Smith flirts with no-no in Atlanta, earns first win

Smith flirts with no-no in Atlanta, earns first win

Smith flirts with no-no in Atlanta, earns first win

ATLANTA -- The only time that Padres rookie Burch Smith didn't have a firm grip on his pitches Sunday was when he went to the mound to make his warmup tosses before the first inning.

It wasn't a lack of command or anxiety over facing the Braves' lineup that had him a little worried, but instead a sticky substance on his hands that was causing him fits.

"The ball was coming out of my hand funny," Smith said. "I've never had that happen to me. I couldn't feel the ball. It kept slipping out of my hand."

Smith returned to the dugout and cleaned off a cleaning solvent that was used on the dugout bench at Turner Field, got back on the mound and rolled from there, tossing seven shutout innings as the Padres defeated the Braves, 4-0, before a crowd of 36,125.

Smith (1-1) took a no-hitter into the sixth inning and got a lot of mileage out of his fastball-changeup combination, allowing three hits and walking two to go with a career-high 10 strikeouts.

It was certainly a strong finish after a weird start for Smith -- not just Sunday, but really, his entire time in the big leagues. He struggled in May, and now the 23-year-old has returned a better pitcher, one who figures in the Padres' rotation plans for 2014.

"He came on the map this year," said manager Bud Black.

But first Sunday, Smith needed help in cleaning the solvent off his hands before he could resume pitches before the game.

"He came in and said, 'I need to get this slimy stuff off my hand,'" Black said.

From there, Smith rolled. He retired the first 11 hitters he faced and had seven strikeouts through the first four innings -- five of them on changeups.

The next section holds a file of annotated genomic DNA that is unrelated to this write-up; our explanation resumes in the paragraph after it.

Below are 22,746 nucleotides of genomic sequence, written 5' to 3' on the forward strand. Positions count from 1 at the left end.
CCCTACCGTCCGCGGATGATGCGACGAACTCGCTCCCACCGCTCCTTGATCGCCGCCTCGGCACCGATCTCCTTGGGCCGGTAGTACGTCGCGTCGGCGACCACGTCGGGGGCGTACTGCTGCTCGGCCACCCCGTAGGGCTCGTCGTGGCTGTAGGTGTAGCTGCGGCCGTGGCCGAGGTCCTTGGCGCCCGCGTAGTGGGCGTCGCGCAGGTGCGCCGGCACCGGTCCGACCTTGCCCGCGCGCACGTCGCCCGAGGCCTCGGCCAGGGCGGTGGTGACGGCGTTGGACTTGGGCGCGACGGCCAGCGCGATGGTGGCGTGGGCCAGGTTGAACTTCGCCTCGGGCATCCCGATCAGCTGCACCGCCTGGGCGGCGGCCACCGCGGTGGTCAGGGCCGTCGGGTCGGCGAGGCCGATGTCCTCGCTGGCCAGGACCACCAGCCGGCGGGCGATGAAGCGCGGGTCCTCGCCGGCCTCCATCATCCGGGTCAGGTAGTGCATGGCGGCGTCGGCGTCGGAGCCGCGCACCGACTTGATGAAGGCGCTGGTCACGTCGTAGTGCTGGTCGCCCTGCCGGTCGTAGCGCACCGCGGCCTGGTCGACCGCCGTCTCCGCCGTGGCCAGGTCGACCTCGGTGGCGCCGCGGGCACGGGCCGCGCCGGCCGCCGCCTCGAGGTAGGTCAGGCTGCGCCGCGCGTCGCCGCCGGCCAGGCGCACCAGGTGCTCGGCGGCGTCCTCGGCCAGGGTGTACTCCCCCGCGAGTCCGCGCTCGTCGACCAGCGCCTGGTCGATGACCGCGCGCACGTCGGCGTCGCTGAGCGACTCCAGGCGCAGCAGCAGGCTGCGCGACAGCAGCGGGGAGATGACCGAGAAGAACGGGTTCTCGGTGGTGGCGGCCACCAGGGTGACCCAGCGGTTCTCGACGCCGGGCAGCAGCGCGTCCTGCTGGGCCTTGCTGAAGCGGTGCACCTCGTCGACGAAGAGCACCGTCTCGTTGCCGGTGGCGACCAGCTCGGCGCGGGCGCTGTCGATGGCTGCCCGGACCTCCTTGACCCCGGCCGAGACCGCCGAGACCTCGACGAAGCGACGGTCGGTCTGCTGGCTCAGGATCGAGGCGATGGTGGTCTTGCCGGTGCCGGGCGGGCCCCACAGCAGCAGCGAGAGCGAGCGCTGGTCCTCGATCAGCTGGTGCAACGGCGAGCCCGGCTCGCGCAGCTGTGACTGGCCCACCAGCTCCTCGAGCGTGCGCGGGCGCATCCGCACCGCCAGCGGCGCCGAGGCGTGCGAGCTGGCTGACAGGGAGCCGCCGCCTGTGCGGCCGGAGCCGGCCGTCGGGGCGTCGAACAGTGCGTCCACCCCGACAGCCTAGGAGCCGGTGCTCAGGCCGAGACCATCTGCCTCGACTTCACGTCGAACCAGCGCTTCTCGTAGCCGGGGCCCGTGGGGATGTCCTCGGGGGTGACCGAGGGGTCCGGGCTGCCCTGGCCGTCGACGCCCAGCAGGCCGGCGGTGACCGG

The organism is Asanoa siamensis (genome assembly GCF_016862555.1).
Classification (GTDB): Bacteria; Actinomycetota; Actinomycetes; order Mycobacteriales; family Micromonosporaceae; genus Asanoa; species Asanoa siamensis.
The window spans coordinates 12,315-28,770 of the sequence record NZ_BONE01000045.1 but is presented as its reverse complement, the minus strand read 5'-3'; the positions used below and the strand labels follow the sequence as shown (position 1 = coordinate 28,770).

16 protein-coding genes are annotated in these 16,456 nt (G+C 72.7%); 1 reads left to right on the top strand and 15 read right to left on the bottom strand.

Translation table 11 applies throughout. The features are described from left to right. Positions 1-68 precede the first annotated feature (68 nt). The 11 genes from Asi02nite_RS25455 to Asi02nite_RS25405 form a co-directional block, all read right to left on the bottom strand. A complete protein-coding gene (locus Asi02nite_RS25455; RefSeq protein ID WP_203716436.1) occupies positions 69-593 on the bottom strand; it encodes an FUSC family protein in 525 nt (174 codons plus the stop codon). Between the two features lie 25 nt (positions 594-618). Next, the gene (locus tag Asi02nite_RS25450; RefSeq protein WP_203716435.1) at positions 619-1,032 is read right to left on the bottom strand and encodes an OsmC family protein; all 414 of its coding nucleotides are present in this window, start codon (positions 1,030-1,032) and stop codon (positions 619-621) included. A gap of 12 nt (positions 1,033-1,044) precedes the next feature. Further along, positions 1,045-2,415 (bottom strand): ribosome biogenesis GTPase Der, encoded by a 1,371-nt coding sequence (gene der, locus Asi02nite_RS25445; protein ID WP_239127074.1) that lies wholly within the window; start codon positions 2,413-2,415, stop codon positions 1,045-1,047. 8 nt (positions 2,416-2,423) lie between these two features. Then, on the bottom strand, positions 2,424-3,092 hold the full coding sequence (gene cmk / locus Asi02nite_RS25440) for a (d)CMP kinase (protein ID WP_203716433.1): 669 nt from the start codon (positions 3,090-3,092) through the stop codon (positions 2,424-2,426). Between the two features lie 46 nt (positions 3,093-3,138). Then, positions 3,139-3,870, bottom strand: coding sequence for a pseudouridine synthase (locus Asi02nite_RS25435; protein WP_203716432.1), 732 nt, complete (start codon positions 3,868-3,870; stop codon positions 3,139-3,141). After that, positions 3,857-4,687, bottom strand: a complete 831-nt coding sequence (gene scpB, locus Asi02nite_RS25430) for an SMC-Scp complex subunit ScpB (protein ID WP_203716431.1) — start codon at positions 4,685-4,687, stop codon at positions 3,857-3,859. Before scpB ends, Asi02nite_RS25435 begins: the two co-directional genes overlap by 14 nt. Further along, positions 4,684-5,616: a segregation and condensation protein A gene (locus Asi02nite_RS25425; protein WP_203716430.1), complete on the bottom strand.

"He was good at throwing his changeup for strikes and throwing his curveball for strikes, too," Braves third baseman Chris Johnson said. "His fastball was a little erratic, which was tough, but he used it to his advantage, threw his slider for strikes, and when we were caught off guard with his fastball, he was still around the zone."

Smith, who began the season with Double-A San Antonio -- which won the Texas League championship on Sunday -- didn't allow a hit until Braves pitcher Julio Teheran (12-8) rolled a single up the middle to start the sixth inning.

It was in the sixth when Smith ran into his only real trouble. After the Teheran hit, Jordan Schafer struck out but Justin Upton singled, sending Teheran to third base. But Smith got Freddie Freeman out on his front foot on a changeup for a flyout and then struck out Evan Gattis on a curveball.

"That was critical," Black said. "The middle part of their order is really good. He had them off-balanced. You have to respect the velocity and the change. That's a great combo."

The Padres got an RBI single from Jedd Gyorko in the sixth inning and then Chase Headley followed with his third home run in as many games, a two-run shot to right field for a 3-0 lead. Tommy Medica added a home run in the seventh inning for a 4-0 lead.

This was the first time in Headley's career that he's hit home runs in three consecutive games.

But the day belonged to Smith, who made his Major League debut against the Rays on May 11, worked a scoreless first inning and then didn't get an out in the second. He returned to Triple-A Tucson and pitched well and was added to the Friars' roster earlier this month.

"It's more of a mentality of attacking more, throwing each pitch with conviction," Smith said.

He's made subtle changes to his mechanics, but worked more on pitch sequencing, and as he said, more attacking the strike zone since that debut in May, when he allowed six runs in one-plus inning.

"He threw the ball great," said Padres catcher Nick Hundley. "He did a good job of pitching down in the strike zone, which allowed him to elevate his pitches when he needed to. He's done a great job. This is definitely a step in the right direction."

Corey Brock is a reporter for Keep track of @FollowThePadres on Twitter. This story was not subject to the approval of Major League Baseball or its clubs.